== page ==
Target initially had said only that encrypted data was stolen, and speculation was high over whether PINs, indeed, were exposed in the massive hack. A company spokesperson told news outlets earlier this week that it did not believe PIN data was affected in the attack. Customer names, credit and debit card numbers, card expiration dates, and embedded code on the magnetic strips on the backs of the cards also were exposed in the attack.
But Target maintains that the PINs are safe because they are encrypted at the keypads with Triple DES encryption.
"While we previously shared that encrypted data was obtained, this morning through additional forensics work we were able to confirm that strongly encrypted PIN data was removed. We remain confident that PIN numbers are safe and secure. The PIN information was fully encrypted at the keypad, remained encrypted within our system, and remained encrypted when it was removed from our systems," the retailer said in a statement today.
The retailer says it neither has access to, nor does it store, the encryption key in its systems. "The PIN information is encrypted within Target’s systems and can only be decrypted when it is received by our external, independent payment processor. What this means is that the 'key' necessary to decrypt that data has never existed within Target’s system and could not have been taken during this incident. The most important thing for our guests to know is that their debit card accounts have not been compromised due to the encrypted PIN numbers being taken," the company said today.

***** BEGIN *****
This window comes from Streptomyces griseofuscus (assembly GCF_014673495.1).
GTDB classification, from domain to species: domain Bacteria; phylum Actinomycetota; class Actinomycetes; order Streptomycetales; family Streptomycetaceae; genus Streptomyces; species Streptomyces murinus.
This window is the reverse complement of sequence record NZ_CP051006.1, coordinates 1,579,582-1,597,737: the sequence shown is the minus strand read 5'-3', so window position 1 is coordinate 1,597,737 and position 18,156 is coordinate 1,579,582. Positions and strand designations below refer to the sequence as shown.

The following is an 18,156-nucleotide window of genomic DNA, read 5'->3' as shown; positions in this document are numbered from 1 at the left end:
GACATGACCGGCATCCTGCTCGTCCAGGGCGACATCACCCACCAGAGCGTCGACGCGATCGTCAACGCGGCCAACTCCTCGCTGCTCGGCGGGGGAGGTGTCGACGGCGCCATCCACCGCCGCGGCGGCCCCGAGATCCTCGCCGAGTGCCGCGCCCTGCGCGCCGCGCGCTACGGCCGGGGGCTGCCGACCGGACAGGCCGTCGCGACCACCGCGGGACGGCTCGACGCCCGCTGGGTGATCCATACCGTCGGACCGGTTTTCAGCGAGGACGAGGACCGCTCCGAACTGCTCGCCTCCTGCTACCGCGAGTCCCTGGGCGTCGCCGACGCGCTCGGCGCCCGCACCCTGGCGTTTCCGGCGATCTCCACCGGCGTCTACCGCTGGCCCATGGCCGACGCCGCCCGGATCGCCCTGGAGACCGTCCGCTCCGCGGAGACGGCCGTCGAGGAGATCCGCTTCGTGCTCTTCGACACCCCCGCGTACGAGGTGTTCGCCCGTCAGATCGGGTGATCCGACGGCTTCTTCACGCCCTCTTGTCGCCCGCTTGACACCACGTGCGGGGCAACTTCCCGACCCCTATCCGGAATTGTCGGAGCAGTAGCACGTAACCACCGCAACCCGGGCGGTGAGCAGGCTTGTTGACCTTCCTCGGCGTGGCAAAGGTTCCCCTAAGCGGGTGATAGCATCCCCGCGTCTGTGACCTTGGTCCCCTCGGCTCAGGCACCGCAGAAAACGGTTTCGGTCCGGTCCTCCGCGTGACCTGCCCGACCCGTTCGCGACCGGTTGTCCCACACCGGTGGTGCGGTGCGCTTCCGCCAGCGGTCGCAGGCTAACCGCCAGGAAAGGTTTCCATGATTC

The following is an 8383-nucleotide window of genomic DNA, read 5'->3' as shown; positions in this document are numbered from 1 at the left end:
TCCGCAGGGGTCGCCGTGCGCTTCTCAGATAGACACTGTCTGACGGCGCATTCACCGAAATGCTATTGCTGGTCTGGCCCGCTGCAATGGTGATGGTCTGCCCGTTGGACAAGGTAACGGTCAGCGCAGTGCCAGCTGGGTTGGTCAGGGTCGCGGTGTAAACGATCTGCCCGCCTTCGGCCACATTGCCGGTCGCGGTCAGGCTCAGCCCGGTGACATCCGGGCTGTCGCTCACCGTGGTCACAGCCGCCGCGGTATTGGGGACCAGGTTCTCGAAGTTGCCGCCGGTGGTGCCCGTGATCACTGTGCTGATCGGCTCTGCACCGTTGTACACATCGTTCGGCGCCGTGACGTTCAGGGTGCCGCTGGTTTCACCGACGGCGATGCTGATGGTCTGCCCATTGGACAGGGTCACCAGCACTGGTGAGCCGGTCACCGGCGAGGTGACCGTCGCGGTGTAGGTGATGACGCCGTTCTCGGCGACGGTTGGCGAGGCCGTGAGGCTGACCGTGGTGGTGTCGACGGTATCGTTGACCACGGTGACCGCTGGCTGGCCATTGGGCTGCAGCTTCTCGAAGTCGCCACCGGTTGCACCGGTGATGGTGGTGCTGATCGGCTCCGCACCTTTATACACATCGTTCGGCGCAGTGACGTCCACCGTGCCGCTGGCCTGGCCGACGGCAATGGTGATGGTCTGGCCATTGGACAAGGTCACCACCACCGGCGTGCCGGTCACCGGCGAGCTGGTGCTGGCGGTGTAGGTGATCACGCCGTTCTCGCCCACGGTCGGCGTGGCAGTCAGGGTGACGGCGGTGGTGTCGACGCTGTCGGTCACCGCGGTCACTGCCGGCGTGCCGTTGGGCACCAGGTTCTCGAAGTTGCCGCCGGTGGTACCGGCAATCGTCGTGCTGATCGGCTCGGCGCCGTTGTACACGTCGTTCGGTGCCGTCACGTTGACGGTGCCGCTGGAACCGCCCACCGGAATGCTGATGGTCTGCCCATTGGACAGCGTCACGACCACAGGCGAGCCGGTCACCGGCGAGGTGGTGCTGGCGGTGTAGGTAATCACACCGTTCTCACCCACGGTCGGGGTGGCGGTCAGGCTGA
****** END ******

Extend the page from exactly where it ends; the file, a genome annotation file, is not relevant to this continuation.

But security experts say Triple DES encryption won't necessarily stop a determined and sophisticated attacker. Gunter Ollmann, CTO of IOActive, says attackers can recover PIN data and then make physical copies of stolen cards in order to withdraw funds from ATM machines. And Triple DES is "broken," with tools available to crack it, he says.
"Triple DES should have been replaced 5-plus years ago," Ollmann says. "I'd be surprised if past security assessments and PCI tests hadn't already flagged this as a security flaw."
The question, he says, is why Target would not have remedied this. "Was it an 'acceptable risk' business decision?" he says.
[Target's massive cardholder breach is a prime example for why security pros have pushed for improved POS and payment application security. See Target Breach Should Spur POS Security, PCI 3.0 Awareness.]
Hints that PINs had been hit in the breach emerged earlier this week, as Reuters reported that JP Morgan Chase & Co. and Spain's Santander Bank had lowered their customers' withdrawal limits from ATMs as well as total card transaction amounts.
Meanwhile, Target has seen "limited incidents of phishing" in the wake of the breach, the company says, and it is now posting all official communications it sends to customers on its website so they can confirm legitimate information from the retailer.
Target is working with the U.S. Secret Service and the Department of Justice on an investigation into the breach.
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